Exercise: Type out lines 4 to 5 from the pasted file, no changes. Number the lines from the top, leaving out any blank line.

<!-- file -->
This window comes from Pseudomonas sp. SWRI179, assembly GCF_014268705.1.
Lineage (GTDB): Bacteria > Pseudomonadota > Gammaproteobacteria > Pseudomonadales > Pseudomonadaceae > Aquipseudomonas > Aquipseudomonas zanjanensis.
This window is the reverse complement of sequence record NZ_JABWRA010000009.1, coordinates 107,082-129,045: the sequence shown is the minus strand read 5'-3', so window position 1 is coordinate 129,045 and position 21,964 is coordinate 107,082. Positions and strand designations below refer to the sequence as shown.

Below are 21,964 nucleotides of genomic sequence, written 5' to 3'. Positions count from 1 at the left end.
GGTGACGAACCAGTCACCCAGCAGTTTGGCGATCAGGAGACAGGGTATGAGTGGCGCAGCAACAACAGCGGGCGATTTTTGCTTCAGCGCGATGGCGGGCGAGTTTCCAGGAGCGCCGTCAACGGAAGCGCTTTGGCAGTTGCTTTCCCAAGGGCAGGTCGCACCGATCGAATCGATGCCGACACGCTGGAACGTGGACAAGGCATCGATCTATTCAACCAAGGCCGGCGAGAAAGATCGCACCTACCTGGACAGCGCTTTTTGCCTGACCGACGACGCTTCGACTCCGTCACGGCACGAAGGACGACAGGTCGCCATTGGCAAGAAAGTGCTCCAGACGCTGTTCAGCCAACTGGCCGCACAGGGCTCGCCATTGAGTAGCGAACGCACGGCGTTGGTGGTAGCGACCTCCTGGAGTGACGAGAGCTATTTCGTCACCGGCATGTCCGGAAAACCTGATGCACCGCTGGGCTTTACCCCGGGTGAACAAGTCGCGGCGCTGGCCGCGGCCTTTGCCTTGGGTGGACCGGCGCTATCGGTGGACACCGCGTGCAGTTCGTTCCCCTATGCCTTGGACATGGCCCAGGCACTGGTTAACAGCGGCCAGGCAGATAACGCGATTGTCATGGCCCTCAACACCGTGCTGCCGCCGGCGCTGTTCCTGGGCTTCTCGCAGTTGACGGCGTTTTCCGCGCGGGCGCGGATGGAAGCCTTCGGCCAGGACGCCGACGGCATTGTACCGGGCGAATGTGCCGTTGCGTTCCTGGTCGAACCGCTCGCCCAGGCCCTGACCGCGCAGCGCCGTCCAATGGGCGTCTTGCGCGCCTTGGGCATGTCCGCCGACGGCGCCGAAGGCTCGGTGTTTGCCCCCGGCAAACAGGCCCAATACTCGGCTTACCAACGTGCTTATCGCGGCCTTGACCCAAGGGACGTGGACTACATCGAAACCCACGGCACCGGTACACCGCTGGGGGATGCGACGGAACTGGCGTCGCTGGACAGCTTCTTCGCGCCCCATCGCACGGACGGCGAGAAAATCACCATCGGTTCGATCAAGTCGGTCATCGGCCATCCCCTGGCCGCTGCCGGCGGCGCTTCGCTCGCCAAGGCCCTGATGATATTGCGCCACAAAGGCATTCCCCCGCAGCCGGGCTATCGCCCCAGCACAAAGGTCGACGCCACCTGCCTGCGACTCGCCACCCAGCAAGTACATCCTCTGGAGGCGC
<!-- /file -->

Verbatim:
Below are 21,964 nucleotides of genomic sequence, written 5' to 3'. Positions count from 1 at the left end.
GGTGACGAACCAGTCACCCAGCAGTTTGGCGATCAGGAGACAGGGTATGAGTGGCGCAGCAACAACAGCGGGCGATTTTTGCTTCAGCGCGATGGCGGGCGAGTTTCCAGGAGCGCCGTCAACGGAAGCGCTTTGGCAGTTGCTTTCCCAAGGGCAGGTCGCACCGATCGAATCGATGCCGACACGCTGGAACGTGGACAAGGCATCGATCTATTCAACCAAGGCCGGCGAGAAAGATCGCACCTACCTGGACAGCGCTTTTTGCCTGACCGACGACGCTTCGACTCCGTCACGGCACGAAGGACGACAGGTCGCCATTGGCAAGAAAGTGCTCCAGACGCTGTTCAGCCAACTGGCCGCACAGGGCTCGCCATTGAGTAGCGAACGCACGGCGTTGGTGGTAGCGACCTCCTGGAGTGACGAGAGCTATTTCGTCACCGGCATGTCCGGAAAACCTGATGCACCGCTGGGCTTTACCCCGGGTGAACAAGTCGCGGCGCTGGCCGCGGCCTTTGCCTTGGGTGGACCGGCGCTATCGGTGGACACCGCGTGCAGTTCGTTCCCCTATGCCTTGGACATGGCCCAGGCACTGGTTAACAGCGGCCAGGCAGATAACGCGATTGTCATGGCCCTCAACACCGTGCTGCCGCCGGCGCTGTTCCTGGGCTTCTCGCAGTTGACGGCGTTTTCCGCGCGGGCGCGGATGGAAGCCTTCGGCCAGGACGCCGACGGCATTGTACCGGGCGAATGTGCCGTTGCGTTCCTGGTCGAACCGCTCGCCCAGGCCCTGACCGCGCAGCGCCGTCCAATGGGCGTCTTGCGCGCCTTGGGCATGTCCGCCGACGGCGCCGAAGGCTCGGTGTTTGCCCCCGGCAAACAGGCCCAATACTCGGCTTACCAACGTGCTTATCGCGGCCTTGACCCAAGGGACGTGGACTACATCGAAACCCACGGCACCGGTACACCGCTGGGGGATGCGACGGAACTGGCGTCGCTGGACAGCTTCTTCGCGCCCCATCGCACGGACGGCGAGAAAATCACCATCGGTTCGATCAAGTCGGTCATCGGCCATCCCCTGGCCGCTGCCGGCGGCGCTTCGCTCGCCAAGGCCCTGATGATATTGCGCCACAAAGGCATTCCCCCGCAGCCGGGCTATCGCCCCAGCACAAAGGTCGACGCCACCTGCCTGCGACTCGCCACCCAGCAAGTACATCCTCTGGAGGCGC